John Authers of the FT wrote an interesting piece on John Maynard Keynes the investor. An era of non-Keynesian policy has culminated in a classic liquidity trap in which lower interest rates to stuimulate growth in the economy has little or no effect. Nowadays Keynes is back in fashion but how did Keynes the investor perform? In his early years he was a familiar figure in the City of London, where he made a fortune in the stock market, lost it all, and made it back again. Recently an academic publication analysed Keynes’ record an an investor and from 1924 to 1946 he managed the endowment fund of King’s College, Cambridge. The chart shows that any 100 that Keynes invested at the outset would have been worth 1,675 by his death in 1946. But what is significant about his performance as an investor was that the economic environment at this time included the Crash of 1929, the Depression and World War II. As John Authers alludes to, it is difficult to compare Keynes with investors today but if you take long-term illiquid investments like forestry, real estate, private equity and hedge funds you can get a more valid comparison. The table below shows that the return on investment by Keynes was higher than that of the market under similar conditions i.e. equity growth.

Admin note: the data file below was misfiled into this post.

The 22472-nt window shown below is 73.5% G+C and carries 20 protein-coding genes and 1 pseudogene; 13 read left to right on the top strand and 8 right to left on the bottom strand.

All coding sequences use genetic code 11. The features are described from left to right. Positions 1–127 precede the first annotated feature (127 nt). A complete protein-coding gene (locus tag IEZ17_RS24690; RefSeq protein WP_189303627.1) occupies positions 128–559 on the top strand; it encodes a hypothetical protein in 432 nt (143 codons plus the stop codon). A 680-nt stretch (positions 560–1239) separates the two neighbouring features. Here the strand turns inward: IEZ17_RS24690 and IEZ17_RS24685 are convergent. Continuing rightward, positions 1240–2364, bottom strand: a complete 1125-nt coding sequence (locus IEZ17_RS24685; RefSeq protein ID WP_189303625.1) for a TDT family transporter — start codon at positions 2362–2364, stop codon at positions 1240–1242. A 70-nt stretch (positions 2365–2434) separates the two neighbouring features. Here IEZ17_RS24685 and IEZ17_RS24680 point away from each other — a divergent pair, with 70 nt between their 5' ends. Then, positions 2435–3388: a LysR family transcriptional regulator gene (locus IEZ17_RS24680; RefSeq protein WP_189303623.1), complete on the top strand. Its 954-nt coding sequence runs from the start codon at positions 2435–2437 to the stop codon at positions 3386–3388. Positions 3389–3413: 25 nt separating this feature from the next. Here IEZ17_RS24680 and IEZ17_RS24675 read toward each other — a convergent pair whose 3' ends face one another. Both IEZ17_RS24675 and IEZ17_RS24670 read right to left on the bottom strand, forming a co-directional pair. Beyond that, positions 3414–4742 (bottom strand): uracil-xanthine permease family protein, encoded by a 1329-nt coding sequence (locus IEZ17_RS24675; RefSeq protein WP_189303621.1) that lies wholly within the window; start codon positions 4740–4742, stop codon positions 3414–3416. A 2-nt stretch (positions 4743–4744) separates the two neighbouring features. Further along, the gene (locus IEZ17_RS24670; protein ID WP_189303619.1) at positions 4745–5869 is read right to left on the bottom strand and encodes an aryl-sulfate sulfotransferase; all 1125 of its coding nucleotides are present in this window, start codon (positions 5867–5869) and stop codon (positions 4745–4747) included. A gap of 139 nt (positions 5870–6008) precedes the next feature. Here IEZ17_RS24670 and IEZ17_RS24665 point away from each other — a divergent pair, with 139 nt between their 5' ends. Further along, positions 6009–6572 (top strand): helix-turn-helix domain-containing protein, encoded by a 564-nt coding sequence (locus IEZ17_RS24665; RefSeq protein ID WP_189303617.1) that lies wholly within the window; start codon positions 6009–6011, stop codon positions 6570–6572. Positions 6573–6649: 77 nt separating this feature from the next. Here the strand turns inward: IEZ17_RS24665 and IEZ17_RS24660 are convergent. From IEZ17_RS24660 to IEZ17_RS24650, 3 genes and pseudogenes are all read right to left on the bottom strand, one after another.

How did he do it? Was it Animal Spirits?
* he invested in equities – no one wanted to invest in this area therefore inefficiencies were prevalent and profits could be made
* he steered clear of diversification
* put fairly large sums of money into enterprises that he knew something about
Keynes could see when he made a mistake, deal with it, and modify his behaviour.